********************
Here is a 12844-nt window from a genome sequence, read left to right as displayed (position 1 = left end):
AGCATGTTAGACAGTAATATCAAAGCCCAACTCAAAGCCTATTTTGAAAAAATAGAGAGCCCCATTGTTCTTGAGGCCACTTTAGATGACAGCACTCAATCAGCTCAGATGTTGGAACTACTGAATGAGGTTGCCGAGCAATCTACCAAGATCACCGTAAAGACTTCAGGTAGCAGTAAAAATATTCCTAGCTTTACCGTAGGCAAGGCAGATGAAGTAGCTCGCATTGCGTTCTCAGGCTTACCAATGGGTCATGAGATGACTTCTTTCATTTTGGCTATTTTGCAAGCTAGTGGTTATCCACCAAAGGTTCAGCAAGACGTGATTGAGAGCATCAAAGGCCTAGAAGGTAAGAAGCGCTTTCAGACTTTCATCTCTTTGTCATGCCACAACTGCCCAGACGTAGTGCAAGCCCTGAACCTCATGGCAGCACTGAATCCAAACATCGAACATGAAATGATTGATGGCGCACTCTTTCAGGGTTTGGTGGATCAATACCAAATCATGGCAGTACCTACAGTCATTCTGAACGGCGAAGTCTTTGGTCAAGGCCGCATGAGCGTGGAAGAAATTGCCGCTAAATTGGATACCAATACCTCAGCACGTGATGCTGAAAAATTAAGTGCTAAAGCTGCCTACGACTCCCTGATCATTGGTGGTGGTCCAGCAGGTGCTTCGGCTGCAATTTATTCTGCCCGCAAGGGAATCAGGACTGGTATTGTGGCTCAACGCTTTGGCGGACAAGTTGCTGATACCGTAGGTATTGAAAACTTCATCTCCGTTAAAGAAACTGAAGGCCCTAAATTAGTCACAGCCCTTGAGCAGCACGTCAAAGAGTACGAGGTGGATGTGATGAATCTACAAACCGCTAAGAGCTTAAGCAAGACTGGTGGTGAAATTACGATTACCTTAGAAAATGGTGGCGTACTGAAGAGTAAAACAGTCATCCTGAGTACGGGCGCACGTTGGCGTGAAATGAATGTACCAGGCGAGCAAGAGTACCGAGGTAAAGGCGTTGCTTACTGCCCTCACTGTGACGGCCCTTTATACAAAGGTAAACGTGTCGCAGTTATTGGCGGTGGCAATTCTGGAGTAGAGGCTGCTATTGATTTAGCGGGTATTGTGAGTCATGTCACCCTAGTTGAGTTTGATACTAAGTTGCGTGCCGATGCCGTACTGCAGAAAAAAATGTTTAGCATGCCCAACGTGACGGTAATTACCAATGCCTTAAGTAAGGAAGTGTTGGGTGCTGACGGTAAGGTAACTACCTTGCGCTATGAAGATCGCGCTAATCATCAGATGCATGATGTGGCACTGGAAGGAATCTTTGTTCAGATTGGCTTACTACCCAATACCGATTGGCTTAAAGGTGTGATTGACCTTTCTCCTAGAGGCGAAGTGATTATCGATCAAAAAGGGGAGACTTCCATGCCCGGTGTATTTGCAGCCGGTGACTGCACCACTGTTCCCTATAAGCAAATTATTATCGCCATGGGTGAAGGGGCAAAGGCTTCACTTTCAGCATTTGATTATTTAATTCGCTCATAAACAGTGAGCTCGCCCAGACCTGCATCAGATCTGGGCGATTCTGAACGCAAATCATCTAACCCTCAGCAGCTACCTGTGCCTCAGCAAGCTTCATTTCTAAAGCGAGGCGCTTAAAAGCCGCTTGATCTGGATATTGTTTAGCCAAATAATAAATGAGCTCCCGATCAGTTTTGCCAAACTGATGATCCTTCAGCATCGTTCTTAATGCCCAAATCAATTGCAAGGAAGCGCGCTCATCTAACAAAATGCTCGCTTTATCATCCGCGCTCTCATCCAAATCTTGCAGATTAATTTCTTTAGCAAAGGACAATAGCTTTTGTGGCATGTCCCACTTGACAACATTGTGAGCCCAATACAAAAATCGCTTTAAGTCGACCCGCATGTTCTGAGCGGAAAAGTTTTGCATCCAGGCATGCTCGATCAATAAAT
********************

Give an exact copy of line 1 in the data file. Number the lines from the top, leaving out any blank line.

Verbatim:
Here is a 12844-nt window from a genome sequence, read left to right as displayed (position 1 = left end):